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Hero penguin protector heads to the kennel for retirement

19 October 2019 at 12:00 pm
Maggie Coggan
A beloved sheepdog responsible for saving a threatened penguin colony heads to retirement   

Maggie Coggan | 19 October 2019 at 12:00 pm


Hero penguin protector heads to the kennel for retirement
19 October 2019 at 12:00 pm

A beloved sheepdog responsible for saving a threatened penguin colony heads to retirement   

The furry guardian of a threatened Victorian fairy penguin colony is hanging up her lead after nearly a decade of service. 

On Wednesday, locals of the small south-west Victorian town of Warrnambool gathered to farewell Tula the maremma, a community hero that for nine years has guarded breeding penguins on Middle Island. 

Tula was brought to the island in 2006 with her sister Eudy as part of the Middle Island Maremma Project after an increasing number of fox attacks left just four penguins in the colony

A world-first initiative, the project sees the maremma dogs act as a guard for the penguins by barking at the foxes to scare them away, and if need be, attacking and killing the predators.

Maremmas are originally bred to guard flocks of sheep, but their protective nature has worked well with the flightless birds. 

Penguin numbers had been increasing up until 2017 when 140 penguins were wiped out by foxes while the dogs were away from the island due to bad weather.   

Dr Patricia Corbett, the Maremma Project manager, told Pro Bono News that Tula would stay awake all night barking at foxes and running up as many as six flights of stairs at a time to protect the penguins. 

In her old age, the physical demands that came with being lead guardian became too much.

“She’s always been the first one to get up from lying down, run really fast and bark at the foxes, so she’s got a bit of arthritis and is a bit stiff and sore now,” Corbett said.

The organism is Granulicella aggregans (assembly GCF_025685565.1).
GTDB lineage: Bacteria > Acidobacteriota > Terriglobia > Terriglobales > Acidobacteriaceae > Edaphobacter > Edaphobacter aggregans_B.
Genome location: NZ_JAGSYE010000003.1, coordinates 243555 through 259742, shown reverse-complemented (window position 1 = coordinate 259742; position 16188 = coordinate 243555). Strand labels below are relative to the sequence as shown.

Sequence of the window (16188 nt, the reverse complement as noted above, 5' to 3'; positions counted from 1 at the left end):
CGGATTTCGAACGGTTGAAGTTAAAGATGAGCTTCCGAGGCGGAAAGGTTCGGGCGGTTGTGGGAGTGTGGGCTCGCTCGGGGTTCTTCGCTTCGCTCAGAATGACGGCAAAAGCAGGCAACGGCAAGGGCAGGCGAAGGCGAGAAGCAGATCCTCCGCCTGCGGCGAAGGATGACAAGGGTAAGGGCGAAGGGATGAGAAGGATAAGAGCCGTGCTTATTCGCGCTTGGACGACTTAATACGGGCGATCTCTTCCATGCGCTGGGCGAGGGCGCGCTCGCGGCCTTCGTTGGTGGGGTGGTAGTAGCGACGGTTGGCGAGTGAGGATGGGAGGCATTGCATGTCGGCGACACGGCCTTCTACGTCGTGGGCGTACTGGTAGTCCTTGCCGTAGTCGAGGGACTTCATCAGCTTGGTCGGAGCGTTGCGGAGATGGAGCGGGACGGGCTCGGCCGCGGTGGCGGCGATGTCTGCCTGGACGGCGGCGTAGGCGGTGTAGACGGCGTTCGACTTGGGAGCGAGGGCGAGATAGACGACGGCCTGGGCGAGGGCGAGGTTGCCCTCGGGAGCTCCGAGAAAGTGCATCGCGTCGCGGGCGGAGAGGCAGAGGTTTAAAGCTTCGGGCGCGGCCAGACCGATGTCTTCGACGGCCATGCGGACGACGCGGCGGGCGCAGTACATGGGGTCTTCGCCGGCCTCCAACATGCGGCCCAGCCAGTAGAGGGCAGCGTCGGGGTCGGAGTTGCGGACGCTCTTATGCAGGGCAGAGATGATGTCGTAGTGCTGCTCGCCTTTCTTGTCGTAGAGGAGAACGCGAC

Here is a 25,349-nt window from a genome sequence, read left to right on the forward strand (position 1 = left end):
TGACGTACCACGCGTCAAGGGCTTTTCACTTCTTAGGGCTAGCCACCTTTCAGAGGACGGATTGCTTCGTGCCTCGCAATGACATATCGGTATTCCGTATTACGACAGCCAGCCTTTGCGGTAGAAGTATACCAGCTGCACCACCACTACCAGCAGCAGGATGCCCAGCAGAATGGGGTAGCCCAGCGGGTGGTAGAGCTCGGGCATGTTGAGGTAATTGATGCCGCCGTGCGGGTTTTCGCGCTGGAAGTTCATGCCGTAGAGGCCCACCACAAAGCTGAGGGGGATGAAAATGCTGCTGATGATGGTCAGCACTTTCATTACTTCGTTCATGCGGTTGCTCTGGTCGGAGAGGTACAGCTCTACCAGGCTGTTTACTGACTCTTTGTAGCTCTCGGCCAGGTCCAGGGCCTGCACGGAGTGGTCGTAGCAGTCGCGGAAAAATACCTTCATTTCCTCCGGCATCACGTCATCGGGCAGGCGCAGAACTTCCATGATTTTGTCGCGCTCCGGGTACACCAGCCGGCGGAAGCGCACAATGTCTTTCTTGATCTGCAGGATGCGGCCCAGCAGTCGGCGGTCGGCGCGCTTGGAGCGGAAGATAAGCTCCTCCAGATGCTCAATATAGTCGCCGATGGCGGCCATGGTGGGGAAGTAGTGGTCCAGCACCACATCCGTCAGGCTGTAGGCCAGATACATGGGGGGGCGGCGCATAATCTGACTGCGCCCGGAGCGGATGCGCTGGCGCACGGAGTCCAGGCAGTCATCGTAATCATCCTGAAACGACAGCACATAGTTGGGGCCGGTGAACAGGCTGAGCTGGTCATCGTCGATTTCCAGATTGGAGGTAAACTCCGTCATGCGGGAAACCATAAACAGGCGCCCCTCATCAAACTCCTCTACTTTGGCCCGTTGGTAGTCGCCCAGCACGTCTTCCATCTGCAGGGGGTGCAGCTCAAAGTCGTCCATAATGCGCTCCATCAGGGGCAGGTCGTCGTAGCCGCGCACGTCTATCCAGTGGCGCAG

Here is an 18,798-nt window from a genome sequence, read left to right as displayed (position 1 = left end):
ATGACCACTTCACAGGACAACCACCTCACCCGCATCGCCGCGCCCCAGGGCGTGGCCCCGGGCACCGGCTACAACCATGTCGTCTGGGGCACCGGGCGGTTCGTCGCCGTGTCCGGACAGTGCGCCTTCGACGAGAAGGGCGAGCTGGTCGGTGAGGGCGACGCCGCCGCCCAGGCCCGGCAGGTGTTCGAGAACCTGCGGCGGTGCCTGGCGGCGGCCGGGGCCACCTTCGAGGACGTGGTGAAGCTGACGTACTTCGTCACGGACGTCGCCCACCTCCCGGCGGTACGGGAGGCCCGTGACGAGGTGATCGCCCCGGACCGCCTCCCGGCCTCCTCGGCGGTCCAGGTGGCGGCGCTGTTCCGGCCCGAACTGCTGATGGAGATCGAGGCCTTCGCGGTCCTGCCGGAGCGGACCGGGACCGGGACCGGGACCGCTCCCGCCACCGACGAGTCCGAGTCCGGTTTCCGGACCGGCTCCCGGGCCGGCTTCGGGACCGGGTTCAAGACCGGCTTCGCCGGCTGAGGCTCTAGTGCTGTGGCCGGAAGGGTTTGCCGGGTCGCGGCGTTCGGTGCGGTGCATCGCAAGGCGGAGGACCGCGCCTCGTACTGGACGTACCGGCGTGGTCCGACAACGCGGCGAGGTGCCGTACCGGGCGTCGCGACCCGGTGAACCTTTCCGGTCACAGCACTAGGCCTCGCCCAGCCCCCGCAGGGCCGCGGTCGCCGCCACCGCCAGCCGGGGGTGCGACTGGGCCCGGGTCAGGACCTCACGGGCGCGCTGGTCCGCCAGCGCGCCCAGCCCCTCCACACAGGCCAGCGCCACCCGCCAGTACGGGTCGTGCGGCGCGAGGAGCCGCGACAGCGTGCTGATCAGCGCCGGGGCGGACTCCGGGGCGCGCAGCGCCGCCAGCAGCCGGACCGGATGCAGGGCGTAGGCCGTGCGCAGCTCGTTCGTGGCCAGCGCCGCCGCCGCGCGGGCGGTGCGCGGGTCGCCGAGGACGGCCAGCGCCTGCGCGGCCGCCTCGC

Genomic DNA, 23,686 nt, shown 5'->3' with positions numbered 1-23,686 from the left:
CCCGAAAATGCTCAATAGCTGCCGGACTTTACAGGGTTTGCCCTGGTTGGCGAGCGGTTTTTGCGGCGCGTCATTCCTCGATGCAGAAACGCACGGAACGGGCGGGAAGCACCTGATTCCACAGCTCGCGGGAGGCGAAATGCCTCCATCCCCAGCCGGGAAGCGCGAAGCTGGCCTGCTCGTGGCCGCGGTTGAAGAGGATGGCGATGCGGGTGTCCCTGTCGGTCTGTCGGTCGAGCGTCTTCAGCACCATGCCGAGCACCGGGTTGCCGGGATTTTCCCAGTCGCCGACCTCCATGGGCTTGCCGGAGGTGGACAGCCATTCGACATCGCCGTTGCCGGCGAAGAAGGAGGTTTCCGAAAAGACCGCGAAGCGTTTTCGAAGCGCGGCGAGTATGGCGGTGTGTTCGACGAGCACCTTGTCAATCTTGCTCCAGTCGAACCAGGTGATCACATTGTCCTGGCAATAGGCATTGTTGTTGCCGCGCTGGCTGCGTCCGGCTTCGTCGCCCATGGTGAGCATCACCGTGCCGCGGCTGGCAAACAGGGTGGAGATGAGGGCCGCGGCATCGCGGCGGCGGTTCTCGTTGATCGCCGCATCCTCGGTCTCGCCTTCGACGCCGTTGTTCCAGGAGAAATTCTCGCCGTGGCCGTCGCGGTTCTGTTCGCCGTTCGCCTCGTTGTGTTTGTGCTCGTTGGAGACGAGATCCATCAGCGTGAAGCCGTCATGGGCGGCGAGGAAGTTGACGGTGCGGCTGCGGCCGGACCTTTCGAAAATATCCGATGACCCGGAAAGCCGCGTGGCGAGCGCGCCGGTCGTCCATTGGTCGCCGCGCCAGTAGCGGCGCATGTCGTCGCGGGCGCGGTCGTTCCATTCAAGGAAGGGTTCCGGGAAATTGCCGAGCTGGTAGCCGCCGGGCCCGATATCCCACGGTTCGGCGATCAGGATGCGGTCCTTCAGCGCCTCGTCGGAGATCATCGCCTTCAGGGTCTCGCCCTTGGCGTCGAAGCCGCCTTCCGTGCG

But all of Tula’s hard work has paid off, with penguin numbers now recovering back to 2017 levels.  

Corbett said Tula was held up as a great hero amongst Warrnambool locals because the penguin colony meant a lot to so many in the community.     

“While we’ve got Phillip Island that has 30,000 penguins, we’ve lost a lot of those colonies along the coast to predators such as foxes and feral dogs and cats,” she said. 

“They [the community] feel almost responsible for what happens to those penguins.” 

She said over the last two years, Tula helped train her replacement, Mezzo, who will now step into the role as the island’s newest penguin protector. 

Tula is headed for a farm, where she will be tasked with the easier job of protecting a flock of chickens, and occasionally lend a helping paw in the training of new guardian pups.    

“Because maremmas have such a strong instinct to guard if you take them away from anything they know and anything that they usually protect, they don’t really know what to do with themselves,” Corbett said.  

During her farewell, the beloved dog was gifted a special treat by all those who worked with her to thank her for her service.  

“We all made sure we made a massive deal of her, and as a surprise she got a banana and peanut butter cake with peanut butter and yogurt frosting, layered with a variety of treats,” Corbett said. 

Maggie Coggan  |  Journalist  |  @MaggieCoggan

Maggie Coggan is a journalist at Pro Bono News covering the social sector.

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